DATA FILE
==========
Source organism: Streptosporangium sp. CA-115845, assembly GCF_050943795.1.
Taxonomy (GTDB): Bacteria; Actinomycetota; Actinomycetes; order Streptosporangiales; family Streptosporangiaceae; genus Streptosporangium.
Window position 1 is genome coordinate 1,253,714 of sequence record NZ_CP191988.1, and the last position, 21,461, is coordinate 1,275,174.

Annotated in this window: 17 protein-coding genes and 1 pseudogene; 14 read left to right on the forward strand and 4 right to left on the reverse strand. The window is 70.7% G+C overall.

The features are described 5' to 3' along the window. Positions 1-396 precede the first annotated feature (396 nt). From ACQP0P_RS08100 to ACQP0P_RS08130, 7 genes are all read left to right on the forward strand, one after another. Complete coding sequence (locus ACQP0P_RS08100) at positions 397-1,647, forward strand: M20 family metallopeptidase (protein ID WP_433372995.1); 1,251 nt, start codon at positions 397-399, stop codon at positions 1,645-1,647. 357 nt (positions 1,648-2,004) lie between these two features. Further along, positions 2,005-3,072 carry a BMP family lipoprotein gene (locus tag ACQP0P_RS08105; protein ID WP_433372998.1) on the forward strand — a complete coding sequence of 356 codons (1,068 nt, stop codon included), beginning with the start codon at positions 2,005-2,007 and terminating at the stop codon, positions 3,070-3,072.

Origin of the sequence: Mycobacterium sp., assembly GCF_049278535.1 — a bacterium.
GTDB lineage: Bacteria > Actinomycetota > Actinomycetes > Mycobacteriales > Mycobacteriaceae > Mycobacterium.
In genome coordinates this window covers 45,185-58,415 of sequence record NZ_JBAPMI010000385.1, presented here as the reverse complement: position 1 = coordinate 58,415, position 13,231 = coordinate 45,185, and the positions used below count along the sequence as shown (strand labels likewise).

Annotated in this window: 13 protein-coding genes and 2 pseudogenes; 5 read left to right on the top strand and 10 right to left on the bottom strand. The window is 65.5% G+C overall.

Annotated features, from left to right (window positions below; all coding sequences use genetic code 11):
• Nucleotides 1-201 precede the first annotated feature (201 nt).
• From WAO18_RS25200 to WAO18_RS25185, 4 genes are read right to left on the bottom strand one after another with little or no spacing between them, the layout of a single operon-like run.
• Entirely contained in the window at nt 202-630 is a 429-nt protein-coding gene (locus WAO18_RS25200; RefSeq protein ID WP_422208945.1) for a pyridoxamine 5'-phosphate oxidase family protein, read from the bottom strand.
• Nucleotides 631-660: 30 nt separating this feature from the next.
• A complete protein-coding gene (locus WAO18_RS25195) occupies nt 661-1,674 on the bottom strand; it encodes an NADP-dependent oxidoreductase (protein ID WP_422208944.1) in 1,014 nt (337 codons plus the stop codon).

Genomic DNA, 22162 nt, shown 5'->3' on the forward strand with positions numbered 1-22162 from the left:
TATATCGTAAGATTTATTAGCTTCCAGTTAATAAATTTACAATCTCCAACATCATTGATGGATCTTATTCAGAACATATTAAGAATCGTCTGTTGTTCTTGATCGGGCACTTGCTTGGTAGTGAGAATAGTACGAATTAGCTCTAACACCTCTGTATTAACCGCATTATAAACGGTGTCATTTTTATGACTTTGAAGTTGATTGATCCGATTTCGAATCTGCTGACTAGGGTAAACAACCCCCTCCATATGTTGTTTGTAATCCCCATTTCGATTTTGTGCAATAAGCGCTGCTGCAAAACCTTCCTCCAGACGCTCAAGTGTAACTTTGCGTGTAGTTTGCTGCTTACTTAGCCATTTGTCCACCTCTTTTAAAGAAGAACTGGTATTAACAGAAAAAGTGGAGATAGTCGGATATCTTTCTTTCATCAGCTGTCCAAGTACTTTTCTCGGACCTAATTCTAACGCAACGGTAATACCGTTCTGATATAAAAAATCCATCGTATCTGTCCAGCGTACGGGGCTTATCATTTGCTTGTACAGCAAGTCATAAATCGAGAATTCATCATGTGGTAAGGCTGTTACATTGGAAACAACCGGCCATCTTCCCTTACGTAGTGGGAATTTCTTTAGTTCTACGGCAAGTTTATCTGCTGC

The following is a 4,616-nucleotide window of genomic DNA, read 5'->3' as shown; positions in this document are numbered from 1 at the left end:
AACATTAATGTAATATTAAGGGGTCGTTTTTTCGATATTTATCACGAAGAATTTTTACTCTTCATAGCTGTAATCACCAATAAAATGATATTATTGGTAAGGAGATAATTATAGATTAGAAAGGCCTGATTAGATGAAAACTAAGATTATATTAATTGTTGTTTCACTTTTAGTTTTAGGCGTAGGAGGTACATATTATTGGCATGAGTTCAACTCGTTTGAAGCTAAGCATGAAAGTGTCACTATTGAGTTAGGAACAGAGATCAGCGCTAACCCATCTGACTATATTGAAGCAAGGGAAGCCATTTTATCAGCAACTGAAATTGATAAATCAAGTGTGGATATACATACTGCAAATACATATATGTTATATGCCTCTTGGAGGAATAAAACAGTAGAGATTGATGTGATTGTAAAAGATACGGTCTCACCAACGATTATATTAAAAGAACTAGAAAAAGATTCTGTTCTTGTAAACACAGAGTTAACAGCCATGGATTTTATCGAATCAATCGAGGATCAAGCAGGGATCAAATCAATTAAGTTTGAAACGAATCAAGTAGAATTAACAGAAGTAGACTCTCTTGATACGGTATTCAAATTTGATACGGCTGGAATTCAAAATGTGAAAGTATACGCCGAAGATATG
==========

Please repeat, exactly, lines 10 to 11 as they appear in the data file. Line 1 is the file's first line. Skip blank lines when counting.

Annotated features, from left to right (window positions below; all coding sequences use genetic code 11):
• Nucleotides 1-201 precede the first annotated feature (201 nt).